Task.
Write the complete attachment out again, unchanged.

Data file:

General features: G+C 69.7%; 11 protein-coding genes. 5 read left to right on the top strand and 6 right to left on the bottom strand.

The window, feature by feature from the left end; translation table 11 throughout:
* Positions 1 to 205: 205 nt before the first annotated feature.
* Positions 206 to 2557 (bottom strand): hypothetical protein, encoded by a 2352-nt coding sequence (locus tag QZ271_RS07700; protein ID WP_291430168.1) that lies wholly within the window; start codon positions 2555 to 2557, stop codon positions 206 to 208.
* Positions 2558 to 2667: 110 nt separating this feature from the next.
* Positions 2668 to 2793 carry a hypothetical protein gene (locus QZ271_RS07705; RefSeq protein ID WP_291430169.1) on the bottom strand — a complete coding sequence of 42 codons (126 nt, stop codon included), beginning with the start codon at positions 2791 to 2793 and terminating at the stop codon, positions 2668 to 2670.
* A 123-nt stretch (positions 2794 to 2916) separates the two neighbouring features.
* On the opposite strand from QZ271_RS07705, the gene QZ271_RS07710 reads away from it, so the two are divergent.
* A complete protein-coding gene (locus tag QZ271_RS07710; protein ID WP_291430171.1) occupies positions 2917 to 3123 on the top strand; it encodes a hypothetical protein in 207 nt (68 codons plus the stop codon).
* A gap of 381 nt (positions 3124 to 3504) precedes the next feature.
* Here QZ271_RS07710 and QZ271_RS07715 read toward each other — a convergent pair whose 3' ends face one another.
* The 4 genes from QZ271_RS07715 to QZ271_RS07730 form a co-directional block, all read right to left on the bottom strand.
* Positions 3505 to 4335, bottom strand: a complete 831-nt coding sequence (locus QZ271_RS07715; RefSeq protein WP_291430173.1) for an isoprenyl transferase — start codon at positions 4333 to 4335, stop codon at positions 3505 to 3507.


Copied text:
General features: G+C 69.7%; 11 protein-coding genes. 5 read left to right on the top strand and 6 right to left on the bottom strand.

The window, feature by feature from the left end; translation table 11 throughout:
* Positions 1 to 205: 205 nt before the first annotated feature.
* Positions 206 to 2557 (bottom strand): hypothetical protein, encoded by a 2352-nt coding sequence (locus tag QZ271_RS07700; protein ID WP_291430168.1) that lies wholly within the window; start codon positions 2555 to 2557, stop codon positions 206 to 208.
* Positions 2558 to 2667: 110 nt separating this feature from the next.
* Positions 2668 to 2793 carry a hypothetical protein gene (locus QZ271_RS07705; RefSeq protein ID WP_291430169.1) on the bottom strand — a complete coding sequence of 42 codons (126 nt, stop codon included), beginning with the start codon at positions 2791 to 2793 and terminating at the stop codon, positions 2668 to 2670.
* A 123-nt stretch (positions 2794 to 2916) separates the two neighbouring features.
* On the opposite strand from QZ271_RS07705, the gene QZ271_RS07710 reads away from it, so the two are divergent.
* A complete protein-coding gene (locus tag QZ271_RS07710; protein ID WP_291430171.1) occupies positions 2917 to 3123 on the top strand; it encodes a hypothetical protein in 207 nt (68 codons plus the stop codon).
* A gap of 381 nt (positions 3124 to 3504) precedes the next feature.
* Here QZ271_RS07710 and QZ271_RS07715 read toward each other — a convergent pair whose 3' ends face one another.
* The 4 genes from QZ271_RS07715 to QZ271_RS07730 form a co-directional block, all read right to left on the bottom strand.
* Positions 3505 to 4335, bottom strand: a complete 831-nt coding sequence (locus QZ271_RS07715; RefSeq protein WP_291430173.1) for an isoprenyl transferase — start codon at positions 4333 to 4335, stop codon at positions 3505 to 3507.